PORTLAND, Ore. — Sunday marked the 81st day of nonstop protesting and rioting in Portland.
The violent clashes between police and protesters have left the city scarred by fires, tattooed with graffiti and dotted with boarded-up buildings, KPTV reported.
Yielding to protesters, the Portland City Commission voted to cut $16 million in funding from the police bureau. Among other transgressions, the city also barred Portland Police from communicating or working with federal police.
Yet the feckless leadership goes beyond the city as the new Multnomah County District Attorney, Mike Schmidt, last week announced that he wouldn’t prosecute protesters who face charges of rioting, interfering with a peace officer, or second-degree disorderly conduct, among other offenses.
KPTV interviewed a Portland Police sergeant to get his perspective of the “countless nights” he’s worked the front lines of protests and riots.
“It’s been really hard,” said Sgt. Josh Silverman. “It’s a little bit like putting your head down and weather the storm.”
The police bureau has released photos of officers’ injuries from fireworks and other objects hurled by protesters.
“We’re getting banged up,” Silverman said. “We’ve had some broken hands, broken wrists, broken foot, stuff like that, some concussions.”
“I’ve had some hearing loss,” Silverman added. “I’ve had mortars explode right next to me, my pants have singed and destroyed, but no serious injuries.”
There’s also the invisible wounds. Officers responding to protesters are taunted with expletives and insults on top of demands for defunding police and beliefs that police work is harmful to society.
“That cuts because we care about those things,” Silverman said. “We got into this job to protect vulnerable people.”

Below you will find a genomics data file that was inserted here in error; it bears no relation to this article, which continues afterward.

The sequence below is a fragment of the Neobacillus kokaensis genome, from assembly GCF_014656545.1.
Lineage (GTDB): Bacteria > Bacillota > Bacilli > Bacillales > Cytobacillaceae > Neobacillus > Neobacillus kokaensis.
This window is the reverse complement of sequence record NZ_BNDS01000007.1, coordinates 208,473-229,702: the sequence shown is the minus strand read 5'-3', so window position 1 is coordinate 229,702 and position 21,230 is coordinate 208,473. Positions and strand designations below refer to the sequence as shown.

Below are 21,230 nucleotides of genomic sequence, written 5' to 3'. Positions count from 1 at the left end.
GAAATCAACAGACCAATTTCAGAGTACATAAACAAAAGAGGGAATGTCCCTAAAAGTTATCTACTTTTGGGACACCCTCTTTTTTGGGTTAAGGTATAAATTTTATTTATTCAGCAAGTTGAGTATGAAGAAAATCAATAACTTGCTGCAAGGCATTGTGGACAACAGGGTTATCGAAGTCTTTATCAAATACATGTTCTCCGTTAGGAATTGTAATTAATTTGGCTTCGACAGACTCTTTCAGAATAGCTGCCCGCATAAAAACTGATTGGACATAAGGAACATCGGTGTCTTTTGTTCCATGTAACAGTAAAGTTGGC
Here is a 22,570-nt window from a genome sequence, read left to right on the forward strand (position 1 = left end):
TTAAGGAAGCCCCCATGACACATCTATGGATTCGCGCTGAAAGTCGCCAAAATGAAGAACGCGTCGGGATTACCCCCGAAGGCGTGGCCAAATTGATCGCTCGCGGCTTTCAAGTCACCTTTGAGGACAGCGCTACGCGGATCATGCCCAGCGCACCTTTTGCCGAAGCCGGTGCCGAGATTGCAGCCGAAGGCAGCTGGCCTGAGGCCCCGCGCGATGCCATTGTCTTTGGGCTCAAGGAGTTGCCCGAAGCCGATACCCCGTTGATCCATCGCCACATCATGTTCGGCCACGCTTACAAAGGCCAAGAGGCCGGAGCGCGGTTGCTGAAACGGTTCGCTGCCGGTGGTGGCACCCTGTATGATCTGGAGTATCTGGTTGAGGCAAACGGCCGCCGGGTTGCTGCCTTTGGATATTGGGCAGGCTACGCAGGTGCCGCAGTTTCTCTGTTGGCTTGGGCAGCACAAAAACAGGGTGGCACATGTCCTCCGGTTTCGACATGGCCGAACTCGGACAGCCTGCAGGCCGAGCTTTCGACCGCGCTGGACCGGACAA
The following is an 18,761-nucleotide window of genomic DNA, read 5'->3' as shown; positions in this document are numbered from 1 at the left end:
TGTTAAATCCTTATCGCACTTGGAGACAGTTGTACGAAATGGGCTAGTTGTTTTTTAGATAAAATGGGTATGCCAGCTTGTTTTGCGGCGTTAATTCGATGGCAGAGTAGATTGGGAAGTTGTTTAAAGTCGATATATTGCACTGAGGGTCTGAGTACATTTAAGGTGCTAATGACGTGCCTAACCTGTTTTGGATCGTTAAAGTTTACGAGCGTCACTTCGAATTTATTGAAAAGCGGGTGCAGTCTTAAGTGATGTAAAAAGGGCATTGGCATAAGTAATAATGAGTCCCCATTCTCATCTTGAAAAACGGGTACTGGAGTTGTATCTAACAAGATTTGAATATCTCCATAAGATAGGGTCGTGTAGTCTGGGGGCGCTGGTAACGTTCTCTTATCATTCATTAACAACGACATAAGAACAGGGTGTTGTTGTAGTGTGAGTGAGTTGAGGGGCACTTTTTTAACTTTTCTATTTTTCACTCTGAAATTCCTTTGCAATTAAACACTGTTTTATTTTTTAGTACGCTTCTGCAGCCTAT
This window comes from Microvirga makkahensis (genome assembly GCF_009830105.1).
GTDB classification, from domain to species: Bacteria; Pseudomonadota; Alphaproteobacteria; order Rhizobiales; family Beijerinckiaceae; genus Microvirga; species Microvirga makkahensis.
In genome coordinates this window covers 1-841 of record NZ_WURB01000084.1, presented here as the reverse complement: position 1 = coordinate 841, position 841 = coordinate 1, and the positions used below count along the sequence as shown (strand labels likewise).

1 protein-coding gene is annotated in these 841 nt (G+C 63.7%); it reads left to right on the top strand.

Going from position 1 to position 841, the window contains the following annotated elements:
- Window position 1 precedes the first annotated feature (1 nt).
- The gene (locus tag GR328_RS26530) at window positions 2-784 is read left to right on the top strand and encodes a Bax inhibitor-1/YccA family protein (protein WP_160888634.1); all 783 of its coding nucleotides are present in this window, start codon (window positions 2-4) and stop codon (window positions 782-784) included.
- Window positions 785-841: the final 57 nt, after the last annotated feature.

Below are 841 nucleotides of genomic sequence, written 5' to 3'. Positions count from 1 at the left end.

“If officers were a little bit less empathetic, if they cared a little bit less about community legitimacy, (working at protests) would be a lot easier,” Silverman said.
Night after night, officers say the same small group of people come out under the guise of supporting Black Lives Matter but make it their mission to provoke police, the news organization reported.
“If we respond, we are overzealous thugs and if we don’t respond, we are (neglecting) our duty and we’re letting a building burn to the ground, and so they realize they can put us in a no-win situation,” Silverman said. “We are focusing so much energy on these folks who don’t want to improve police response in their city and instead are bent on destruction. That’s the tragedy of this.”
The news agency asked Silverman if he considered leaving law enforcement.
“For me to quit now when we’re on the precipice of moving toward a different type of policing, I think would be irresponsible and I want to be a part of it, so no, I’m not going to quit,” Silverman said.
Silverman believes the Black Lives Matter movement will fundamentally change policing in the United States and he’s hoping to help reshape the Portland Police Bureau.
“This job is incredibly important, even more so in a reform era,” Silverman said. “There are going to be changes and I’d like to be a part of those changes.”
Law Officer is the only major law enforcement publication and website owned and operated by law enforcement. This unique facet makes Law Officer much more than just a publishing company but is a true advocate for the profession.